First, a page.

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Cost-Utility Analysis in Schizophrenia

A. George Awad, MD, PhD, and Lakshmi P. Voruganti, MD, MSc

Published: March 1, 1999

Article Abstract

Estimation of quality of life is important to the study of the pharmacoeconomics of schizophrenia. The subject has gained popularity among policymakers, clinicians, and patients and their families, since the advent of new antipsychotic medications that are more expensive than older drugs yet have been shown to cause fewer side effects. Quantifying quality of life has been difficult, since studies often inconsistently define the concept or use rating scales that are inappropriate for the patient population. Utility analysis is a procedure that calculates subjects’ preferences regarding living with various health states, given such options as trading more years of life at a lowered health state for dying sooner but having a strong health state during the last years of life. The feasibility of performing utility analysis among patients with schizophrenia was recently examined in a study carried out by the authors. This article reflects initial observations from that study of utility analysis and includes a discussion of problems still facing the study of quality of life and utility analysis.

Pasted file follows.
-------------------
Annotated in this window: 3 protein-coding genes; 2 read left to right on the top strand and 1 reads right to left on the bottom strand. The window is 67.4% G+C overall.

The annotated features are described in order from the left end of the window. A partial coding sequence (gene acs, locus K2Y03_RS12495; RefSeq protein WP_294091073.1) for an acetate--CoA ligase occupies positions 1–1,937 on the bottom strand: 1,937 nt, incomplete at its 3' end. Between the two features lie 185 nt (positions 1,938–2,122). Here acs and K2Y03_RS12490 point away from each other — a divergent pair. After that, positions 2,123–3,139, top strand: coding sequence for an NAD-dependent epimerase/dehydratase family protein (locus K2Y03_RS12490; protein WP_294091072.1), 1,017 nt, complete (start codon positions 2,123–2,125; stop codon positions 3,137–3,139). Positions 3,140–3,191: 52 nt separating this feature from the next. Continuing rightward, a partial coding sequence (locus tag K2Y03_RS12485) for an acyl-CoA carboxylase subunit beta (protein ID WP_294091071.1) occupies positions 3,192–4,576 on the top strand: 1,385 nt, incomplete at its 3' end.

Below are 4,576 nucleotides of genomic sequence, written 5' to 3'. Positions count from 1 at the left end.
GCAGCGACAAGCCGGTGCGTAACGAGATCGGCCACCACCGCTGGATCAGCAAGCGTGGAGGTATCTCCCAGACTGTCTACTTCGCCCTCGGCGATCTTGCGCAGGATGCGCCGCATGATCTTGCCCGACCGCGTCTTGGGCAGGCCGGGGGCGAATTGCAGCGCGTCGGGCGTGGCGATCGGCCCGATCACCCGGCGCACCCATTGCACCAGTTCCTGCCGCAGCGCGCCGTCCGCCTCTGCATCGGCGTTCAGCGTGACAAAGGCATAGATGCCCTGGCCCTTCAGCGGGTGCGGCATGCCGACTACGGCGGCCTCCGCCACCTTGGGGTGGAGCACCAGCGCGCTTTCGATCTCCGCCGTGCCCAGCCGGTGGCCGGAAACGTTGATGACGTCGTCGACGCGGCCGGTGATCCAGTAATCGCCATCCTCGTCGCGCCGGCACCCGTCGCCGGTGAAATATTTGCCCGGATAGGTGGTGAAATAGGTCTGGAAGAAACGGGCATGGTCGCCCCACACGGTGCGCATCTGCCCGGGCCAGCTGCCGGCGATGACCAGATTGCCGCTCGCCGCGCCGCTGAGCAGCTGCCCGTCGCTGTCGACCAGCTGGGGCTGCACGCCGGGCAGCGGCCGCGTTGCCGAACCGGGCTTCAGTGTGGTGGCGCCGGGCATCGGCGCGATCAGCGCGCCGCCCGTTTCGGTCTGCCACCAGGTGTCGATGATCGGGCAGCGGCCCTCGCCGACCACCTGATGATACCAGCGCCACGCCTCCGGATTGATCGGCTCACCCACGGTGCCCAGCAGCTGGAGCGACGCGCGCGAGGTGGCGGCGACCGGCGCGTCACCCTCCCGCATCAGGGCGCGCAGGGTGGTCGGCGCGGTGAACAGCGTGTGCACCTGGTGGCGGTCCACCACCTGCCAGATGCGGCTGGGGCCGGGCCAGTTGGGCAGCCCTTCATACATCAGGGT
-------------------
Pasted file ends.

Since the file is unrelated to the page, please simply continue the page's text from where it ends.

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Volume: 60

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